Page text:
The first room we come to is the ringing room. This is where the bells are rung. The bells themselves are in the belfry two floors higher, so they are not particularly loud.
The Ropes come through holes in the ceiling. In the picture on the left they are not in use so they are hooked out of the way under the table. More commonly there are hooks or clamps mounted on the wall. If you visit a Church, never pull on the ropes unless you are invited to do so by a qualified bell ringer.
The ringers stand in a circle during ringing as you can see in the right hand picture. Other ringers who are standing or seated wait their turn to have a go.
When the bells are being rung, the furry thing known as a "sally" shoots, through the ceiling boss, the weight of the bell is quite able to lift a grown man off his feet. Ringers are taught how to handle a bell safely without being lifted off the ground.
It may look funny in a TV Advertisement but in reality it is far from a gentle. It is no fun as the movement is very rapid. Firstly you hit the ceiling then have to drop back to the floor further injuring yourself. So please don't interfere with the bell ropes and wait to be shown how to handle a bell.
It is common to find peal boards attached to the walls of the ringing room recording special occasions both pleasant and sad when the bells were rung. A peal is defined as being 5000 or more changes rung without repeating the same sequence of bells. All peals on these boards are for 5040 changes. This takes around 3 hours depending on the weight of the bells. It is the equivalent of a marathon for bell ringers.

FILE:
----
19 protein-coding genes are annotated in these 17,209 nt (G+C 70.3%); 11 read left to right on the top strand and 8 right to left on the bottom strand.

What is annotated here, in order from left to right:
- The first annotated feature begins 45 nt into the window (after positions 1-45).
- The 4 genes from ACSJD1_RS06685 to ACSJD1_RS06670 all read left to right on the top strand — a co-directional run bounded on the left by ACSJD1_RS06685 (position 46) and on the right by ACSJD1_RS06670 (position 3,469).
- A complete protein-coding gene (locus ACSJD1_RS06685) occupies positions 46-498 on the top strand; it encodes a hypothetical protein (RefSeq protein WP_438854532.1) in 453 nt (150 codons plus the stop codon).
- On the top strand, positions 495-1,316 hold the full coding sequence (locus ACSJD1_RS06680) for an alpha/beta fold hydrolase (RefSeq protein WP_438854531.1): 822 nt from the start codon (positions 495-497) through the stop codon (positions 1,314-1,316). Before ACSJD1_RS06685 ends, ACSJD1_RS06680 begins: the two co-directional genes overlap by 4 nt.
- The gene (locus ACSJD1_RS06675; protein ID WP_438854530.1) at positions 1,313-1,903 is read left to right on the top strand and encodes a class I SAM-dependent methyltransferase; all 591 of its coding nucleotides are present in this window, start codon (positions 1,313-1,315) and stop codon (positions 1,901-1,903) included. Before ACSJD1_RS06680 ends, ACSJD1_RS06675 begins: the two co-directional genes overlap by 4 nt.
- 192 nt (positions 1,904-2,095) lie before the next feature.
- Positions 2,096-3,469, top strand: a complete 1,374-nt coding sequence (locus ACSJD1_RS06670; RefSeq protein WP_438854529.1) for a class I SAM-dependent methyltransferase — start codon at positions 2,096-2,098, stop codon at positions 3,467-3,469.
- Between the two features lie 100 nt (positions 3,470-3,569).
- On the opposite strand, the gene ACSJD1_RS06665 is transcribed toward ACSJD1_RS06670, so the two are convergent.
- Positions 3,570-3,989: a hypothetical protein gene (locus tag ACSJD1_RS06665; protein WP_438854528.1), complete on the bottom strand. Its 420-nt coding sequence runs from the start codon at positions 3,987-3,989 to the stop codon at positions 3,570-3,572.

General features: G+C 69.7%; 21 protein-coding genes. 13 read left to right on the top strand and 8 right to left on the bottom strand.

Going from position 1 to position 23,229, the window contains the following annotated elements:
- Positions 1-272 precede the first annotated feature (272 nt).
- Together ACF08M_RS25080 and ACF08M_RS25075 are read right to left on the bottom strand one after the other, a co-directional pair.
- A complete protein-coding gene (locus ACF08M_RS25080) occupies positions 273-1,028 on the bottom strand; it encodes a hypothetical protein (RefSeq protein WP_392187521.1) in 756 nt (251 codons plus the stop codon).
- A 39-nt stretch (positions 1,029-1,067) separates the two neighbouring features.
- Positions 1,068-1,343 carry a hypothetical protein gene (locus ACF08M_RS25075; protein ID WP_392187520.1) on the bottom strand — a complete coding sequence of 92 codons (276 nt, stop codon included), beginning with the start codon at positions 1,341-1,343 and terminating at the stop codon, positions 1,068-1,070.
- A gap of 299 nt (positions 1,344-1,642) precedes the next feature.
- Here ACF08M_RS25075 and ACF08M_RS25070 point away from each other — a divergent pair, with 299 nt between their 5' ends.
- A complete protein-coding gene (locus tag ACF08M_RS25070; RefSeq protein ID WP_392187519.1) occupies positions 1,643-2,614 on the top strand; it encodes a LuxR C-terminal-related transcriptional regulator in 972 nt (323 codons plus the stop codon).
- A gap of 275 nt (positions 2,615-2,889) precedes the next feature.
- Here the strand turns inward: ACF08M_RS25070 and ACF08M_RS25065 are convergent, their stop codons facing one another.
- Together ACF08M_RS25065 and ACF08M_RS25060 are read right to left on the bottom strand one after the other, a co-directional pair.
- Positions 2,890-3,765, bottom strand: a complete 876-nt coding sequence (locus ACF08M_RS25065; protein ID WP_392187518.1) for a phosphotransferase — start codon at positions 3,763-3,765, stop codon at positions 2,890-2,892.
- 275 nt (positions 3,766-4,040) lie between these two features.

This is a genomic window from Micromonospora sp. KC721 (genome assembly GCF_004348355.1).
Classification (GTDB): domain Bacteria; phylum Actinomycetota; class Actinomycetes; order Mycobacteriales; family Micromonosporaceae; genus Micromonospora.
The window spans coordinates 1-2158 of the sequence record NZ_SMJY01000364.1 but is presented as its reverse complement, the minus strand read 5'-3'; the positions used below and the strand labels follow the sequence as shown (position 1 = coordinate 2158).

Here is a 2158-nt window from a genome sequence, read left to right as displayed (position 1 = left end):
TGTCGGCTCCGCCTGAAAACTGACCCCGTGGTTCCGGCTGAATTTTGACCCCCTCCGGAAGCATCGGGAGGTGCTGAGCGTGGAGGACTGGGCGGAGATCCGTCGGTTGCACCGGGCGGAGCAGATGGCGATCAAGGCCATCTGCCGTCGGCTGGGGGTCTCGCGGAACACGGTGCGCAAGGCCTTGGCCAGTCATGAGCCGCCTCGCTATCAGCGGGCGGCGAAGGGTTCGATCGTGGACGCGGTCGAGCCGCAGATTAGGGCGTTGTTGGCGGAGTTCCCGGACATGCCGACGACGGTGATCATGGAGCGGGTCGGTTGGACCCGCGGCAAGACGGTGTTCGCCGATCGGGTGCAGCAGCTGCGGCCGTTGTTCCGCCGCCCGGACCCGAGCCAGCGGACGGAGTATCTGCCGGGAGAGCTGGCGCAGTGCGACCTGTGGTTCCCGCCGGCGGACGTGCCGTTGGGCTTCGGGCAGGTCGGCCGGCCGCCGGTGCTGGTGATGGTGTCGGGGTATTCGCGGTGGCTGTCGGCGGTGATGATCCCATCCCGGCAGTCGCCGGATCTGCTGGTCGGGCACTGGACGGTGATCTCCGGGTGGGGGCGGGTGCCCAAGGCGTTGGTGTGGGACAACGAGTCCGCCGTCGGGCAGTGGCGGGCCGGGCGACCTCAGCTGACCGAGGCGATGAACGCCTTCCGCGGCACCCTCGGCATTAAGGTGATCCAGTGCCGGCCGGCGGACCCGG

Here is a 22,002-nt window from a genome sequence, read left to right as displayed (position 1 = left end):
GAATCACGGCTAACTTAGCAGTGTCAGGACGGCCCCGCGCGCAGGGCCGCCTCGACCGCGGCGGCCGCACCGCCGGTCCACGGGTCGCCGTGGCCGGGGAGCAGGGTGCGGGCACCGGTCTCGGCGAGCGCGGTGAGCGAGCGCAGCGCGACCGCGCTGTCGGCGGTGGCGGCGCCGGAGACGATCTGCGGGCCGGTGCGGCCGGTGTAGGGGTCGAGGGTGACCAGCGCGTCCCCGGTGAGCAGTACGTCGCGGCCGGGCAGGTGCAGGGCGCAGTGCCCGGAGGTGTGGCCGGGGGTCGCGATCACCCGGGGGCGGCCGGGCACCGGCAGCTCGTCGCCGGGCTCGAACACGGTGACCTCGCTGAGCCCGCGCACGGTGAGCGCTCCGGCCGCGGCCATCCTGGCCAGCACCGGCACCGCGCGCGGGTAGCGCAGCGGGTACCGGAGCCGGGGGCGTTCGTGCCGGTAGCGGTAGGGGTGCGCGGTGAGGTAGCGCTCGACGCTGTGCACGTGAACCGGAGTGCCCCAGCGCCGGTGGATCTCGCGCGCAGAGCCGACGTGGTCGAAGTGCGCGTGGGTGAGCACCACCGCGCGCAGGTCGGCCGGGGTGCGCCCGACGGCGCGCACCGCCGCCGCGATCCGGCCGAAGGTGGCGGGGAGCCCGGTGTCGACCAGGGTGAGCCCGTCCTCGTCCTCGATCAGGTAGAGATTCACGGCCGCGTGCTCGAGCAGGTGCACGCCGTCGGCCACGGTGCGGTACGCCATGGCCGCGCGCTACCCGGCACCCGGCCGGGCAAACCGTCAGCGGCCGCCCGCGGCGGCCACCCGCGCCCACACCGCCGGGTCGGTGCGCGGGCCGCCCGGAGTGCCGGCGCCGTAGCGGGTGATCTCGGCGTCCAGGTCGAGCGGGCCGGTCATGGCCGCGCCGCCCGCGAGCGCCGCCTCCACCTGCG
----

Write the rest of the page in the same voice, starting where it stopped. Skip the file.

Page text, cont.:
This peal took place on June 9th 1776, the year of the American independence. This is the first peal in this Church by a local band of ringers.
The unusual surname of the 3rd Ringer has enabled his date of birth to be established, he was 21 at this time of this peal.
Coming more up to date, this board records a peal rung on Monday 3rd January 2000. To welcome the new Millennium. Throughout the country, Church bells are rung to welcome in the New Year at Midnight but as the Millennium was a special occasion justifying a peal. This was rung a few days later when everyone had got over the very late night.
The peal board on the left at Belbroughton from March 14th, 1931 is on an ornately carved wooden board bearing the name of this Association.
The names of the ringers are shown against the bell number they rang during the peal. Number One (or the Treble) being the lightest bell and each rising in weight as the number increases ending with the tenor having the heaviest weight and the deepest note.
The board from 1897 records a peal rung to celebrate the Diamond Jubilee (60 years) of the reign of Queen Victoria. (1837 to 1901) As the Monarch is the head of the Church of England it has become a custom to ring the bells for Royal Weddings, funerals and other special occassions. A tradiation we keep up today but often the bells are rung for a shorter period of time rather than a Three hour marathon.
Peal boards are not the only things you may find on the walls. Photographs of the band of Ringers or Certificates from Bell Ringing competitions are quite common too. Some ringing room contain the clock mechanism, but in this tour, the clock is in the room above us.
In some ringing rooms you may find an Ellacombe apparatus that enables a single person to ring all the bells. All the bells must be in the down position before the slack in the ropes is taken up on the frame. When the rope is pulled a hammer strikes the bell. The apparatus allows hymns and carols containing a limited number of notes to be chimed as it isn't possible to create tunes when the bells are rung full circle.
In the eighteen hundreds, Rev. Henry Ellacombe is alleged to have fallen out with his bell ringers and designed this mechanism so he could do the job himself and dispense with their services.